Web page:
They'll think I've lost control again and put it all down to evolution.

Time Bandits (1981) (SPOILERS) Terry Gilliam had co-directed previously, and his solo debut had visual flourish on its side, but it was with Time Bandits that Gilliam the auteur was born. The first part of his Trilogy of Imagination, it remains a dazzling work – as well as being one of his most successful – rich in theme and overflowing with ideas while resolutely aimed at a wide (family, if you like) audience. Indeed, most impressive about Time Bandits is that there’s no evidence of self-censoring here, of attempting to make it fit a certain formula, format or palatable template.

You must have hopes, wishes, dreams.

Brazil (1985) (SPOILERS) Terry Gilliam didn’t consider Brazil the embodiment of a totalitarian nightmare it is often labelled as. His 1984½ (one of the film’s Fellini-riffing working titles) was “ the Nineteen Eighty-Four for 1984 ”, in contrast to Michael Anderson’s Nineteen Eighty-Four from 1948. This despite Gilliam famously boasting never to have read the Orwell’s novel: “ The thing that intrigues me about certain books is that you know them even though you’ve never read them. I guess the images are archetypal ”. Or as Pauline Kael observed, Brazil is to Nineteen Eighty-Four as “ if you’d just heard about it over the years and it had seeped into your visual imagination ”. Gilliam’s suffocating system isn’t unflinchingly cruel and malevolently intolerant of individuality; it is, in his vision of a nightmare “future”, one of evils spawned by the mechanisms of an out-of-control behemoth: a self-perpetuating bureaucracy. And yet, that is not really, despite how indulgently and glee

Oh, you got me right in the pantaloons, partner.

The Party (1968) (SPOILERS) Blake Edwards’ semi-improvisational reunion with Peter Sellers is now probably best known for – I was going to use an elephant-in-the-room gag, but at least one person already went there – Sellers’ “brown face”. And it isn’t a decision one can really defend, even by citing The Party ’s influence on Bollywood. Satyajit Ray had also reportedly been considering working with Sellers… and then he saw the film. One can only assume he’d missed similar performances in The Millionairess and The Road to Hong Kong ; in the latter case, entirely understandable, if not advisable. Nevertheless, for all the flagrant stereotyping, Sellers’ bungling Hrundi V Bakshi is a very likeable character, and indeed, it’s the piece’s good-natured, soft centre – his fledgling romance with Claudine Longet’s Michele – that sees The Party through in spite of its patchy, hit-and-miss quality.

I'm an old ruin, but she certainly brings my pulse up a beat or two.

The Paradine Case (1947) (SPOILERS) Hitchcock wasn’t very positive about The Paradine Case , his second collaboration with Gregory Peck, but I think he’s a little harsh on a picture that, if it doesn’t quite come together dramatically, nevertheless maintains interest on the basis of its skewed take on the courtroom drama. Peck’s defence counsel falls for his client, Alida Valli’s accused (of murder), while wife Ann Todd wilts dependably and masochistically on the side-lines.

A herbal enema should fix you up.

Never Say Never Again (1983) (SPOILERS) There are plenty of sub-par Bond s in the official (Eon) franchise, several of them even weaker than this opportunistic remake of Thunderball , but they do still feel like Bond movies. Never Say Never Again , despite – or possibly because he’s part of it – featuring the much-vaunted, title-referencing return of the Sean Connery to the lead role, only ever feels like a cheap imitation. And yet, reputedly, it cost more than the same year’s Rog outing Octopussy .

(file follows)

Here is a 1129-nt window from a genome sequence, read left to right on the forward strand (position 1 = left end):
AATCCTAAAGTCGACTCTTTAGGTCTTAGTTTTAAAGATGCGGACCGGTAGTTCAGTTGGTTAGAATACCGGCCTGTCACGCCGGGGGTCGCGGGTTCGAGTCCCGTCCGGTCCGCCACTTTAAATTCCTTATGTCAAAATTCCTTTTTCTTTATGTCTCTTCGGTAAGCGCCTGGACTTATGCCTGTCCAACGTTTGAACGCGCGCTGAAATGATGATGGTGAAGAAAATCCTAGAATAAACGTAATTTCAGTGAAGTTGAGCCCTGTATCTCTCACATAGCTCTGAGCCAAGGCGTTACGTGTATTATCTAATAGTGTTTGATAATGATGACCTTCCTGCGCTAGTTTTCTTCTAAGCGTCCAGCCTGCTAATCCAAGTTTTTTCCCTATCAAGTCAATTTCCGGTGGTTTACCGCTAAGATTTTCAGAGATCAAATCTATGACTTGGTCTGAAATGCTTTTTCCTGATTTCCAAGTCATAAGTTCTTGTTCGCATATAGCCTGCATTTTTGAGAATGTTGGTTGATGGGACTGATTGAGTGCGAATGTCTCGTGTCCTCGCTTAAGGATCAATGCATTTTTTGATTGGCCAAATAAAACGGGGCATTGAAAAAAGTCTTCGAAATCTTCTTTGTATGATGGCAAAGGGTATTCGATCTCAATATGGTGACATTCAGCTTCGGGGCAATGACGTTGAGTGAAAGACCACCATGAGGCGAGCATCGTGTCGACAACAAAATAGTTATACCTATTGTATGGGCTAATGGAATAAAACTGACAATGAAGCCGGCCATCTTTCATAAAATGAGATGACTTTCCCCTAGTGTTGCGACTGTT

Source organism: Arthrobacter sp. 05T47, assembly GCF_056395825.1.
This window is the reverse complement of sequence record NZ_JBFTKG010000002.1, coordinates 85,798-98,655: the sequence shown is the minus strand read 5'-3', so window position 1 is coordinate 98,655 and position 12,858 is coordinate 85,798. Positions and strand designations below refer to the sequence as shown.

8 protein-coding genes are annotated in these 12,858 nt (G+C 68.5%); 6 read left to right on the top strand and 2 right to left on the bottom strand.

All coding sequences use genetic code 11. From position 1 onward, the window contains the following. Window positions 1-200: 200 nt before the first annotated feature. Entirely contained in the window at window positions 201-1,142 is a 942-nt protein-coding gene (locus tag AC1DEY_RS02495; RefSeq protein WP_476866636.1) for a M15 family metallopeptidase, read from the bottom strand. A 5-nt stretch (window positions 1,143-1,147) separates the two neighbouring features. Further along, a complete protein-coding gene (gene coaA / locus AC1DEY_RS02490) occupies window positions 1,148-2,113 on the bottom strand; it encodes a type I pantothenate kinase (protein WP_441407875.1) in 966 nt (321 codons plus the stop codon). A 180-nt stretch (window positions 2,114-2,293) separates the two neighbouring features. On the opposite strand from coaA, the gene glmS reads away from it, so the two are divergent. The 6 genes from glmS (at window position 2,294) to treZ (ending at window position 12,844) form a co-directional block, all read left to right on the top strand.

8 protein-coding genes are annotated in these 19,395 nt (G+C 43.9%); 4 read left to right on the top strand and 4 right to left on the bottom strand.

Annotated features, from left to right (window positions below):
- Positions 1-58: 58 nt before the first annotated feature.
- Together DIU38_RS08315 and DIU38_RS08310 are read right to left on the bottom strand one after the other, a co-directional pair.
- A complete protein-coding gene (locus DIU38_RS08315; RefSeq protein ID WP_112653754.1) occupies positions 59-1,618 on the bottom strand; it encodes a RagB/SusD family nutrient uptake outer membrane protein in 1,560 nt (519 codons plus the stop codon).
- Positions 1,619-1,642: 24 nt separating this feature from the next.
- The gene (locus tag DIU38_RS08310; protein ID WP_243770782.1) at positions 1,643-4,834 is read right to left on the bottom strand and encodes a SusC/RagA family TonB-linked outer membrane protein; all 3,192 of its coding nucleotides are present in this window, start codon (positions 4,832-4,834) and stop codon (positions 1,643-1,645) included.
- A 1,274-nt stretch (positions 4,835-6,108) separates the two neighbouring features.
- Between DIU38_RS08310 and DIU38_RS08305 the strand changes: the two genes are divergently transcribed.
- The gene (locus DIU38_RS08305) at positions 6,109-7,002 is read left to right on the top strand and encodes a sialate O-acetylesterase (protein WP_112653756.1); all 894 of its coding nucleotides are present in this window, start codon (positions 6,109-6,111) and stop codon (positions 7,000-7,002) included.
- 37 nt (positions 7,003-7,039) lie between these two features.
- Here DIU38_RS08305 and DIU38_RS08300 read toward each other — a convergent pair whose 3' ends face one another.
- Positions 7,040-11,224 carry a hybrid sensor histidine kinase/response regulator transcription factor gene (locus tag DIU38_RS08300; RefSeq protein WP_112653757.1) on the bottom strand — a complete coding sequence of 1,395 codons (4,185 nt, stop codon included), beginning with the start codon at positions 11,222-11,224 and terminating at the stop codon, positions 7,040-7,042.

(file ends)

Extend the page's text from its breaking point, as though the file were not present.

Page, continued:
Miss Livingstone, I presume.

Stage Fright (1950) (SPOILERS) This one has traditionally taken a bit of a bruising, for committing a cardinal crime – lying to the audience. More specifically, lying via a flashback, through which it is implicitly assumed the truth is always relayed. As Richard Schickel commented, though, the egregiousness of the action depends largely on whether you see it as a flaw or a brilliant act of daring: an innovation. I don’t think it’s quite that – not in Stage Fright ’s case anyway; the plot is too ordinary – but I do think it’s a picture that rewards revisiting knowing the twist, since there’s much else to enjoy it for besides.

Do you know the world is a foul sty? Do you know, if you ripped the fronts off houses, you'd find swine? The world's a hell. What does it matter what happens in it?

Shadow of a Doubt (1943) (SPOILERS) I’m not sure you could really classify Shadow of a Doubt as underrated, as some have. Not when it’s widely reported as Hitchcock’s favourite of his films. Underseen might be a more apt sobriquet, since it rarely trips off the lips in the manner of his best-known pictures. Regardless of the best way to categorise it, it’s very easy to see why the director should have been so quick to recognise Shadow of a Doubt 's qualities, even if some of those qualities are somewhat atypical.

She was addicted to Tums for a while.

Marriage Story (2019) (SPOILERS) I don’t tend to fall heavily for Noah Baumbach fare. He’s undoubtedly a distinctive voice – even if his collaborations with Wes Anderson are the least of that director’s efforts – but his devotion to an exclusive, rarefied New York bubble becomes ever more off-putting with each new project. And ever more identifiable as being a lesser chronicler of the city’s privileged quirks than his now disinherited forbear Woody Allen, who at his peak mastered a balancing act between the insightful, hilarious and self-effacing. Marriage Story finds Baumbach going yet again where Woody went before, this time brushing up against the director’s Ingmar Bergman fixation.

Sir, I’m the Leonardo of Montana.

The Young and Prodigious T.S. Spivet (2013) (SPOILERS) The title of Jean-Pierre Jeunet’s second English language film and second adaptation announces a fundamentally quirky beast. It is, therefore, right up its director’s oeuvre. His films – even Alien Resurrection , though not so much A Very Long Engagement – are infused with quirk. He has a style and sensibility that is either far too much – all tics and affectations and asides – or delightfully offbeat and distinctive, depending on one’s inclinations. I tend to the latter, but I wasn’t entirely convinced by the trailers for The Young and Prodigious T.S. Spivet ; if there’s one thing I would bank on bringing out the worst in Jeunet, it’s a story focussing on an ultra-precocious child. Yet for the most part the film won me over. Spivet is definitely a minor distraction, but one that marries an eccentric bearing with a sense of heart that veers to the affecting rather than the chokingly sentimental. Appreciation for